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Last week marked a notable “first” for the Lyons Den. Our first kid lost his first tooth. It shouldn’t have come as a big surprise – he’s been wiggling it for weeks and many of his friends have been proudly boasting toothless smiles for months. However, when that little tooth finally popped out and Liam called my dad to announce “I lost my toof Pop-Pop! I LOST MY TOOF!” I had tears in my eyes. This, I thought, is the end of an era.



There have been many signs along the way that might have alerted me to the fact that the five year old before me is no longer a baby, no longer a toddler, but a real kid — “all boy” as his teacher told me last week. This kid, this boisterous little boy, goes to school, makes his bed, puts his dishes in the dishwasher, gets himself dressed and is (far too!) frequently charged with supervising his siblings. We often treat him like a little adult and he responds in kind – sometimes even sauntering with his hands in pockets like a wise little man far beyond his five years. Why then, I wonder, have I been so moved, so caught off guard by the loss of his first tooth? I suppose it’s because this tooth seems like a beacon of things to come — of other notable firsts. First grade, for instance, looms right around the corner!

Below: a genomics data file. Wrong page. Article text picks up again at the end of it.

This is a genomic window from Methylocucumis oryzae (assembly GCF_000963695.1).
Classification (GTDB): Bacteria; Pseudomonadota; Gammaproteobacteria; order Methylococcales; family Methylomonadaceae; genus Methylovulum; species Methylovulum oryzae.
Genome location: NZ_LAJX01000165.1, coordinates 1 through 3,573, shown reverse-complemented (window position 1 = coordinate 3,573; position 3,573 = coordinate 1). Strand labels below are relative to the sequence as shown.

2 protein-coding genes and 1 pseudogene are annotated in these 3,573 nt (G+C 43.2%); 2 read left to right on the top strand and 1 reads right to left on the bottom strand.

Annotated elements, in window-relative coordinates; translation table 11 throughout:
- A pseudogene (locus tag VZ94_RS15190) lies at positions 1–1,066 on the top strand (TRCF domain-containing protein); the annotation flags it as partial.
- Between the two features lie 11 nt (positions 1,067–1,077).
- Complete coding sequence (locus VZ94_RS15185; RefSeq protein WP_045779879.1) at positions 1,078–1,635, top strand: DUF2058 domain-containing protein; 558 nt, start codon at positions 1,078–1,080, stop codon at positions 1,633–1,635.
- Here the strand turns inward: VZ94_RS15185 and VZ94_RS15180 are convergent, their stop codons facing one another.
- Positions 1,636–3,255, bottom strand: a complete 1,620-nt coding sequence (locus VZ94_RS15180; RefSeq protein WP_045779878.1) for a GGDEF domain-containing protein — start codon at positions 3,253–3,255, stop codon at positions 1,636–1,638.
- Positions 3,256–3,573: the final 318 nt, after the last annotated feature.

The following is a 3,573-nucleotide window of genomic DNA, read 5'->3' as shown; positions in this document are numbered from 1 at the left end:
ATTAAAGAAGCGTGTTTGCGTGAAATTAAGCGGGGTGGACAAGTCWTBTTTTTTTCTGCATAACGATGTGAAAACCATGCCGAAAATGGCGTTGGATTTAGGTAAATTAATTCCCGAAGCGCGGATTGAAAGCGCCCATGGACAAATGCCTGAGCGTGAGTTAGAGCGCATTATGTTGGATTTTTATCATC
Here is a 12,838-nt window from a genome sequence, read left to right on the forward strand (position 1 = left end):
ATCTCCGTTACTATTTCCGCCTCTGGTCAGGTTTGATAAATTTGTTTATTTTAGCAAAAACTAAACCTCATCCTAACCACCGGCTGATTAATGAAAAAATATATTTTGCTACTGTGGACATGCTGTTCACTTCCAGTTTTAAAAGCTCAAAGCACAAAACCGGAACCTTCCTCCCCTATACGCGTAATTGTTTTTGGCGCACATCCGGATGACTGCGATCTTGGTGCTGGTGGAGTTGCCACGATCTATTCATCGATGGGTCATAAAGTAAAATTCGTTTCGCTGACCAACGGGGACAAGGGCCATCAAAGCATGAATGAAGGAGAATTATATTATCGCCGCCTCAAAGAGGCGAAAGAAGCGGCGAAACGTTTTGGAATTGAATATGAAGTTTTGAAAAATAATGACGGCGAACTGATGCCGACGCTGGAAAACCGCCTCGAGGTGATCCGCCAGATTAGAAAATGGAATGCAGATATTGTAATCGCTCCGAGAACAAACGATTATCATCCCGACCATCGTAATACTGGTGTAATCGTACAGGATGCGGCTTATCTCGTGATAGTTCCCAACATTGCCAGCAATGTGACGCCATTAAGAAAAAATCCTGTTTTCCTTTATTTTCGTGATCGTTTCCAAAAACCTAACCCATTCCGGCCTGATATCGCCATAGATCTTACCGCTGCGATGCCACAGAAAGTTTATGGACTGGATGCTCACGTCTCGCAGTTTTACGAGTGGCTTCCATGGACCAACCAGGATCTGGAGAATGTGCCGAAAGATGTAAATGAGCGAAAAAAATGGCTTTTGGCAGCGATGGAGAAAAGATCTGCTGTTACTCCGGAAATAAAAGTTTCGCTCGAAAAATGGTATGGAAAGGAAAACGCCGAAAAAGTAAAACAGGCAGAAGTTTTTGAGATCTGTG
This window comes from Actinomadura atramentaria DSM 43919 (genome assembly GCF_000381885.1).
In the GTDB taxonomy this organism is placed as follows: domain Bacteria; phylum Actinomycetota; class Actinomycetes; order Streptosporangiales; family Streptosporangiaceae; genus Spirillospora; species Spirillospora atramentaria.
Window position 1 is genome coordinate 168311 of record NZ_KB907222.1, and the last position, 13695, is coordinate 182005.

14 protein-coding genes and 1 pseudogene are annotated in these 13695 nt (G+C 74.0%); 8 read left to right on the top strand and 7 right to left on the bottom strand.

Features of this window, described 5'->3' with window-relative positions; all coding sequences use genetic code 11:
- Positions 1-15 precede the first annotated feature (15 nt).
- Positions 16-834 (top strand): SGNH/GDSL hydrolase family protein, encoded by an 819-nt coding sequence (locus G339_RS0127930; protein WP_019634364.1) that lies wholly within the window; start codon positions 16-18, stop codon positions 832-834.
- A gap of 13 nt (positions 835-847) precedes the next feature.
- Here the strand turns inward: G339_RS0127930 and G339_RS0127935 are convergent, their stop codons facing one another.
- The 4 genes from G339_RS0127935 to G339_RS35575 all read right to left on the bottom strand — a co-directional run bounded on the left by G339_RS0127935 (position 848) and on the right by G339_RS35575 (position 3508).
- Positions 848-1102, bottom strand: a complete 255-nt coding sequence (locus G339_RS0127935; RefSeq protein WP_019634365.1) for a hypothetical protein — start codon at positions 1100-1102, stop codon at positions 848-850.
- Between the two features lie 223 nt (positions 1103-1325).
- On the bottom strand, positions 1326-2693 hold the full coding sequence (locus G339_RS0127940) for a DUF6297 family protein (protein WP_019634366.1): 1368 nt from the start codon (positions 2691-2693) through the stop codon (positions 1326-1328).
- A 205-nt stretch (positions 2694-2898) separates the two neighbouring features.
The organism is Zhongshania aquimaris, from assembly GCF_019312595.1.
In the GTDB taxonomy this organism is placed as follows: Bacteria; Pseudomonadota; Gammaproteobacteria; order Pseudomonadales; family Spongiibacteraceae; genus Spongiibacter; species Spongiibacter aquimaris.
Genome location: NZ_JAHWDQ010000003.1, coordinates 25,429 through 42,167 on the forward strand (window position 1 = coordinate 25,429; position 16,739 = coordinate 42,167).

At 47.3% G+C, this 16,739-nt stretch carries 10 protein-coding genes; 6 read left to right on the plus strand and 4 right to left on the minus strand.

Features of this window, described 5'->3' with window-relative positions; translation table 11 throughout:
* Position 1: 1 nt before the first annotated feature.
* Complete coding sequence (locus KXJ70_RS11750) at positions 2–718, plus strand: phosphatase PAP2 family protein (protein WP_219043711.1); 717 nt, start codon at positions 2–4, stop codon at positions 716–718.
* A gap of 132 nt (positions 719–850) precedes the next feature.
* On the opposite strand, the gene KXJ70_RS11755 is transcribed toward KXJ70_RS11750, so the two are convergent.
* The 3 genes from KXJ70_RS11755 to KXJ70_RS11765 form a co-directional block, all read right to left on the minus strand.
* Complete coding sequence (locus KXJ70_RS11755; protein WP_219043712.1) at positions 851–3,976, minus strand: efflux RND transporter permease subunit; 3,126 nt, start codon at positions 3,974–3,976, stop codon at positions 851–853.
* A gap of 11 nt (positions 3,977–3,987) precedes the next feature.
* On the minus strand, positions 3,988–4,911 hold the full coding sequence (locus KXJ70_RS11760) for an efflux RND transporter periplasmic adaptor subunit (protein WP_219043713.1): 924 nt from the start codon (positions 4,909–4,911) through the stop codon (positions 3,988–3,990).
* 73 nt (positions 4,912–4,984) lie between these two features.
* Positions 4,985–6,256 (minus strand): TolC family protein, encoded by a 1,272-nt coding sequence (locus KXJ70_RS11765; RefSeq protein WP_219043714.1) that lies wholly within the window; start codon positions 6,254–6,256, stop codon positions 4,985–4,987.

As Des and I talked over dinner that night, he said “You know, he’ll make a good husband one day.” WHAT?!! A husband?! But he’s only five! Somehow this tooth has us marrying the kid off! While we’re at it, I asked “What we do with the tooth?” Of course, Liam was expecting the tooth fairy to whisk it away… and so she did. But now what? Des said “Just throw it away.” Throw it away?! This perfectly formed little piece porcelain? How could we?!


And then it came to me – we can give it to his wife on their wedding day! There. Now I feel better. I will hold on to that tooth and it will be a gift for the lucky Mrs. Liam Lyons to be. Maybe. Or realistically, maybe not. Either way, I’m not letting go of this first tooth for a long long time. And, just as Liam continues to believe in the Tooth Fairy and eagerly awaits the telltale wiggling of the next tooth, I have to believe that this is a kid who will happily ever after. After all, isn’t that what fairy tales are for?